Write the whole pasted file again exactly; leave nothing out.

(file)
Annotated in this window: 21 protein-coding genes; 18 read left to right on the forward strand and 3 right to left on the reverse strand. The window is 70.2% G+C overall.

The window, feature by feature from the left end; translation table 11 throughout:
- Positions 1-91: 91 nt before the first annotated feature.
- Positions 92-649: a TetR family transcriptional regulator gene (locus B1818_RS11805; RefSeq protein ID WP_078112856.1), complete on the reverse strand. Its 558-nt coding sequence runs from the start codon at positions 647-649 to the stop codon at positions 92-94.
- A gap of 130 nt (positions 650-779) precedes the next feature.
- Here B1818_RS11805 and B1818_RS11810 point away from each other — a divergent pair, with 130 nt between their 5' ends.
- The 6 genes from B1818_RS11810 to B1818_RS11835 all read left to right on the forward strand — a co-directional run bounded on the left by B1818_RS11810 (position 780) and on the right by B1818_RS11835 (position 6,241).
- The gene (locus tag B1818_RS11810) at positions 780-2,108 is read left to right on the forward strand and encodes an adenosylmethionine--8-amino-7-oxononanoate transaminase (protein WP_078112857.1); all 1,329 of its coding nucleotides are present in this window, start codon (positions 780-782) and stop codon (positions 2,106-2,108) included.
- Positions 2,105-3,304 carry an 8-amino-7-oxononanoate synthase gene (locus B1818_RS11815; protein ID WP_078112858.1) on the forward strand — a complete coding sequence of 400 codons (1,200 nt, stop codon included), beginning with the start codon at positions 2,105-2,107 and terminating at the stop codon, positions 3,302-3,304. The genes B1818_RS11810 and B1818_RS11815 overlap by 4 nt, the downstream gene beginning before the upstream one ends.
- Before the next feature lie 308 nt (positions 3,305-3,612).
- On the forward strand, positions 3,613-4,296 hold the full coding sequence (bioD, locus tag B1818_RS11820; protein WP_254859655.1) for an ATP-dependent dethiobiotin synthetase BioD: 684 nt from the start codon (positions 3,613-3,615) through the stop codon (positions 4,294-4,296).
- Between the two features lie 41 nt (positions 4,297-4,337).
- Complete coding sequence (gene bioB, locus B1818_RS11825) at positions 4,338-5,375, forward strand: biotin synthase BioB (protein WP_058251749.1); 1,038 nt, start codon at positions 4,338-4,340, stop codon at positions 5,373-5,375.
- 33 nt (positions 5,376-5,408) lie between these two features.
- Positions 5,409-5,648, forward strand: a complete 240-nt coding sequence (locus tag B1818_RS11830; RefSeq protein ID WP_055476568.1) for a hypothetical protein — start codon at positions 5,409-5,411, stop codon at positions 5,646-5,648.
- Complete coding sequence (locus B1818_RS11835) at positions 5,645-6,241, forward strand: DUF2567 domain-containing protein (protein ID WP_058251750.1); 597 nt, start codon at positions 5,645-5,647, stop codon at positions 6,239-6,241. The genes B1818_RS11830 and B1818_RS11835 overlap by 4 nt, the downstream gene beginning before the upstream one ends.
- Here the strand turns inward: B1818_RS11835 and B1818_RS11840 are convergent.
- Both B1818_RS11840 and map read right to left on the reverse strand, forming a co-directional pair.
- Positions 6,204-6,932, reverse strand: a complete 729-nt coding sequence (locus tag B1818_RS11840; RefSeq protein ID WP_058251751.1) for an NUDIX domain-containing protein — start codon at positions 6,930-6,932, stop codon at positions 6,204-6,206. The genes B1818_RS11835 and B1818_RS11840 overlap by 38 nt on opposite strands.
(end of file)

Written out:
Annotated in this window: 21 protein-coding genes; 18 read left to right on the forward strand and 3 right to left on the reverse strand. The window is 70.2% G+C overall.

The window, feature by feature from the left end; translation table 11 throughout:
- Positions 1-91: 91 nt before the first annotated feature.
- Positions 92-649: a TetR family transcriptional regulator gene (locus B1818_RS11805; RefSeq protein ID WP_078112856.1), complete on the reverse strand. Its 558-nt coding sequence runs from the start codon at positions 647-649 to the stop codon at positions 92-94.
- A gap of 130 nt (positions 650-779) precedes the next feature.
- Here B1818_RS11805 and B1818_RS11810 point away from each other — a divergent pair, with 130 nt between their 5' ends.
- The 6 genes from B1818_RS11810 to B1818_RS11835 all read left to right on the forward strand — a co-directional run bounded on the left by B1818_RS11810 (position 780) and on the right by B1818_RS11835 (position 6,241).
- The gene (locus tag B1818_RS11810) at positions 780-2,108 is read left to right on the forward strand and encodes an adenosylmethionine--8-amino-7-oxononanoate transaminase (protein WP_078112857.1); all 1,329 of its coding nucleotides are present in this window, start codon (positions 780-782) and stop codon (positions 2,106-2,108) included.
- Positions 2,105-3,304 carry an 8-amino-7-oxononanoate synthase gene (locus B1818_RS11815; protein ID WP_078112858.1) on the forward strand — a complete coding sequence of 400 codons (1,200 nt, stop codon included), beginning with the start codon at positions 2,105-2,107 and terminating at the stop codon, positions 3,302-3,304. The genes B1818_RS11810 and B1818_RS11815 overlap by 4 nt, the downstream gene beginning before the upstream one ends.
- Before the next feature lie 308 nt (positions 3,305-3,612).
- On the forward strand, positions 3,613-4,296 hold the full coding sequence (bioD, locus tag B1818_RS11820; protein WP_254859655.1) for an ATP-dependent dethiobiotin synthetase BioD: 684 nt from the start codon (positions 3,613-3,615) through the stop codon (positions 4,294-4,296).
- Between the two features lie 41 nt (positions 4,297-4,337).
- Complete coding sequence (gene bioB, locus B1818_RS11825) at positions 4,338-5,375, forward strand: biotin synthase BioB (protein WP_058251749.1); 1,038 nt, start codon at positions 4,338-4,340, stop codon at positions 5,373-5,375.
- 33 nt (positions 5,376-5,408) lie between these two features.
- Positions 5,409-5,648, forward strand: a complete 240-nt coding sequence (locus tag B1818_RS11830; RefSeq protein ID WP_055476568.1) for a hypothetical protein — start codon at positions 5,409-5,411, stop codon at positions 5,646-5,648.
- Complete coding sequence (locus B1818_RS11835) at positions 5,645-6,241, forward strand: DUF2567 domain-containing protein (protein ID WP_058251750.1); 597 nt, start codon at positions 5,645-5,647, stop codon at positions 6,239-6,241. The genes B1818_RS11830 and B1818_RS11835 overlap by 4 nt, the downstream gene beginning before the upstream one ends.
- Here the strand turns inward: B1818_RS11835 and B1818_RS11840 are convergent.
- Both B1818_RS11840 and map read right to left on the reverse strand, forming a co-directional pair.
- Positions 6,204-6,932, reverse strand: a complete 729-nt coding sequence (locus tag B1818_RS11840; RefSeq protein ID WP_058251751.1) for an NUDIX domain-containing protein — start codon at positions 6,930-6,932, stop codon at positions 6,204-6,206. The genes B1818_RS11835 and B1818_RS11840 overlap by 38 nt on opposite strands.